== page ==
The libertarianism on display by these stoners and marijuana growers is a bit on the hypocritical side. For one thing, keeping something illegal by consigning it to black (or gray) markets is not the same thing as keeping something free and unregulated. Real people go to jail over marijuana. Full legalization is far more free regardless of limits on the amount someone can possess. For all the talk of freedom and choice, illegal or semi-legal marijuana is not good for either.

The growers are even more revealing: cartels always worry about legalization because it will inevitably lead to higher supply, increased access, and lower prices. In other words: it’s good for consumers and bad for producers who can’t compete. So of course pot farmers worry about falling prices – so do dealers everywhere when rumblings of an end to marijuana prohibition begin.

The unlikely supporters of Prop 19?

Cops:

On the other side, Proposition 19 also has some unlikely allies; a group of former judges, prosecutors and cops are all for legalizing pot.

"No one in the history of marijuana use has ever died of an overdose from marijuana," says Stephen Downing, a retired deputy chief of the LAPD.

Downing says marijuana is less harmful than alcohol or tobacco. And he says arresting people for possessing marijuana is a waste of time for police; he says instead, they should be solving violent crimes and targeting those controlling the black market.

"Marijuana provides 95 percent of the cartels’ profits," says Downing, citing the hundreds of murders along the U.S.-Mexico border attributed to the drug cartels. "And they’re using the hundreds of thousands of gang members to bring about their distribution, their collections, their enforcement and their assassinations. We have a major, major violence problem, and if we take the cartels’ profits away, we’re going to start drying them up."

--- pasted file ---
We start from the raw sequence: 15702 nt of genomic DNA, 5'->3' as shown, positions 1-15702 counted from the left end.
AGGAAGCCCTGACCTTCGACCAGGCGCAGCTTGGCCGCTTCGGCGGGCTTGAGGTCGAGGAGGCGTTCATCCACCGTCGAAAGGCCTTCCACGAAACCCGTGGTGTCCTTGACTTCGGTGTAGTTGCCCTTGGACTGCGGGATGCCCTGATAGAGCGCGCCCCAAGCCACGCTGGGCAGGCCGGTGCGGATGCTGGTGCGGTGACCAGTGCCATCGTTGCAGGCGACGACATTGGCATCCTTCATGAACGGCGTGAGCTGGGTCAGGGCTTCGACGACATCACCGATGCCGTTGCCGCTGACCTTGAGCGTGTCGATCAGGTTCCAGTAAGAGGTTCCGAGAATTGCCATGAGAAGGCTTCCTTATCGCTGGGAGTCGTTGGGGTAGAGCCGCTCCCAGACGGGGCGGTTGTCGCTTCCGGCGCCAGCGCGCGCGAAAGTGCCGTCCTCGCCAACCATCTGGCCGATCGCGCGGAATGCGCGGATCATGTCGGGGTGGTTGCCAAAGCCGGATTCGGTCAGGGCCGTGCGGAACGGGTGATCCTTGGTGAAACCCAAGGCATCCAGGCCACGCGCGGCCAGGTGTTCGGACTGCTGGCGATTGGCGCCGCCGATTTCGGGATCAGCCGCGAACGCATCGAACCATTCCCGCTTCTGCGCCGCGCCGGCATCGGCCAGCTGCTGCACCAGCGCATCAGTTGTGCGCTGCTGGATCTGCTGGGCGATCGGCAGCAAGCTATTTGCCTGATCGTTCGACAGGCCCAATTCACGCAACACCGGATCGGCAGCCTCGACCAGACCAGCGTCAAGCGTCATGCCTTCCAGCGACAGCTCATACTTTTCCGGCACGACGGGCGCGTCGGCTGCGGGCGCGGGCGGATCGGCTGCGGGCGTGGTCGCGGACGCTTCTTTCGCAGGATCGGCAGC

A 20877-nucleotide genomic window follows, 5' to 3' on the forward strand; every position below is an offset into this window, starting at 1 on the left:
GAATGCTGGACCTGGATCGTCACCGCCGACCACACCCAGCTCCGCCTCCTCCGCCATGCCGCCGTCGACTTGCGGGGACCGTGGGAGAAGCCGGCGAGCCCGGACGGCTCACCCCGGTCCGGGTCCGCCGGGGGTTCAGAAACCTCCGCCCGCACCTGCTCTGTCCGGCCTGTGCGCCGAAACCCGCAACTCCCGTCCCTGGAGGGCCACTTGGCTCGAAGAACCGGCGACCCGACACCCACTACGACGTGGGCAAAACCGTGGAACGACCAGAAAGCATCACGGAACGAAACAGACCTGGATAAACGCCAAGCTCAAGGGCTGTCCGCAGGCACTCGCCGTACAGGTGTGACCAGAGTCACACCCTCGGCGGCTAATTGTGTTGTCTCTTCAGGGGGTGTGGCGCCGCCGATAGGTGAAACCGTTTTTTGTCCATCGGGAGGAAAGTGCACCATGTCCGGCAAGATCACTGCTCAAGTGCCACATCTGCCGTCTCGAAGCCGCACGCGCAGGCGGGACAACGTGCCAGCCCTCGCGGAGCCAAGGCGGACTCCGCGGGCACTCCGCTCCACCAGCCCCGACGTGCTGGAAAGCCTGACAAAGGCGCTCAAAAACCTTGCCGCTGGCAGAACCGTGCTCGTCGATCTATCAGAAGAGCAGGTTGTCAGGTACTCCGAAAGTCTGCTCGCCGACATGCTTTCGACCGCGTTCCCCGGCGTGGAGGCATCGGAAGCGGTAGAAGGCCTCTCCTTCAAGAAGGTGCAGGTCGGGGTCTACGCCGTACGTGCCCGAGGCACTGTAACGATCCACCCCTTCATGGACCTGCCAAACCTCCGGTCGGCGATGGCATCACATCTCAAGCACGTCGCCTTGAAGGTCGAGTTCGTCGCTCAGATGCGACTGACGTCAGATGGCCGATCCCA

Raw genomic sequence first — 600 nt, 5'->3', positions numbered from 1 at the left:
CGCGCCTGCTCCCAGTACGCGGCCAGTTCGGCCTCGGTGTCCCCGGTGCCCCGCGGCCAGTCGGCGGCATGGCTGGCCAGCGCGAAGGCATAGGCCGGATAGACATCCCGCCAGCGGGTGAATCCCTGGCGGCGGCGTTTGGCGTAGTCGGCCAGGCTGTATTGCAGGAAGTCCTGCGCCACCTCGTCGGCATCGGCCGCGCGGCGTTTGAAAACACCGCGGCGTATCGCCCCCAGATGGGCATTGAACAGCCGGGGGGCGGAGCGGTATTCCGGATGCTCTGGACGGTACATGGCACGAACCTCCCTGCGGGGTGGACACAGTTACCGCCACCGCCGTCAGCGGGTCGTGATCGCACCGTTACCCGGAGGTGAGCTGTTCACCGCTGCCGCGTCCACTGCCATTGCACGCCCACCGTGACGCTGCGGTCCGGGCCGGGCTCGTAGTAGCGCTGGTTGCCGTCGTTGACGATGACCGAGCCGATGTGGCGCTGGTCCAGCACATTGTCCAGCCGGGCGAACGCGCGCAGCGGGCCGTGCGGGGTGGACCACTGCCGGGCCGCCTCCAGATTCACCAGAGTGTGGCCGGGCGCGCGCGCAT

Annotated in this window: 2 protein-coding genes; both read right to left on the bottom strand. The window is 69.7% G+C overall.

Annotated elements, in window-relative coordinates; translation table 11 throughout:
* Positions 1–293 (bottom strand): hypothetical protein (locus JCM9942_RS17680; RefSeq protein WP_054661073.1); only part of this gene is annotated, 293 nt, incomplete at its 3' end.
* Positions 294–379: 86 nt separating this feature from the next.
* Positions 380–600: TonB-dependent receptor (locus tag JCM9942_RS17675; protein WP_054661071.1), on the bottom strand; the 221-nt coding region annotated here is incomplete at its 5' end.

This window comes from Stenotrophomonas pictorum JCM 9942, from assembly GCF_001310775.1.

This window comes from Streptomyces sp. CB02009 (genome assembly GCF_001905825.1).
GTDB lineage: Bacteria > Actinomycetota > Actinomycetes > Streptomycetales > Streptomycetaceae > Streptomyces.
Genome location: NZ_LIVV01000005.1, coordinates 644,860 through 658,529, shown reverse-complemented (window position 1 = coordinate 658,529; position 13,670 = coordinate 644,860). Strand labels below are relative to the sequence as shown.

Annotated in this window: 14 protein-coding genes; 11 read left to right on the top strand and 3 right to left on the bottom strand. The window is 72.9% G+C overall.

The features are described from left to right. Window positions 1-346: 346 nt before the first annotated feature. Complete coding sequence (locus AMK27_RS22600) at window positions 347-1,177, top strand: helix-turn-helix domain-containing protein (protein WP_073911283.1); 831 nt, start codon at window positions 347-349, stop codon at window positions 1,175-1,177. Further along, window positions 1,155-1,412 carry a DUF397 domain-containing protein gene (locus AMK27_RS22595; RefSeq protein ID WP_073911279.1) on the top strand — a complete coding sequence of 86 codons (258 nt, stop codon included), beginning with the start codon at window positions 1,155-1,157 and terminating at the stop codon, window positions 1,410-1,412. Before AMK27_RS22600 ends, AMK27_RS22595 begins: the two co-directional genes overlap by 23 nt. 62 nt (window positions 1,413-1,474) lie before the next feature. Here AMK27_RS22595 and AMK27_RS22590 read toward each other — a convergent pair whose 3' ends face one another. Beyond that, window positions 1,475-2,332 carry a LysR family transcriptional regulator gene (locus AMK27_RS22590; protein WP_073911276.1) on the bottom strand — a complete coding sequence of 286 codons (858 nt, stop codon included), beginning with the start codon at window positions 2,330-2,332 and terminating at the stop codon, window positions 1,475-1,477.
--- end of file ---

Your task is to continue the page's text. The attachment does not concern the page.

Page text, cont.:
And moms:

Marijuana activist Dale Sky Jones, who is eight months pregnant, says her group is following the lead of mothers in the 1930s who helped end the ban on alcohol.

"Prohibition ended because of moms," Jones says. "They knew the true danger from prohibition: violence, profits, illegality. This is an opportunity to end a failed policy."

Jones says Proposition 19 would put marijuana sales "out of the hands of criminals and in the hands of those that will control cannabis away from children."

It’s high time we ended the prohibition of marijuana. After that we can have debates on legal possession limits, tax rates, and reasonable regulations. The only people benefiting from this fight now are the dealers, while police, parents, and society as a whole pays the price. If corporations benefit from legalization, well I’ll take that over drug cartels any day of the bloody week. Right now the Prop 19 battle in California is a dead heat, and I don’t think we’ll know for sure until November 3rd whether the first real effort at curbing the egregious War on Drugs will be a victory or a failure.

P.S. When I describe the growers/stoners above as ‘libertarian’ I mean it as a bit of tongue-in-cheek: they don’t want to be taxed or regulated, they want to be free and have choice. All those things are only true as it applies to them however. It’s not really libertarian at all, but merely an illusion.

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33 thoughts on “Prop 19

  1. National Review does indeed deserve, er, props on this, which is one of those issues it could have easily ignored in order to avoid offending a portion of its readership.

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    • @Barrett Brown,

      Good point. But I was always a little unsure whether things like marijuana legalization were “conservative” or “liberal” positions. Maybe this is a function of NR’s early support for legalization. But I could see Democrats shying away from it in order to shield itself from union votes, teachers, etc.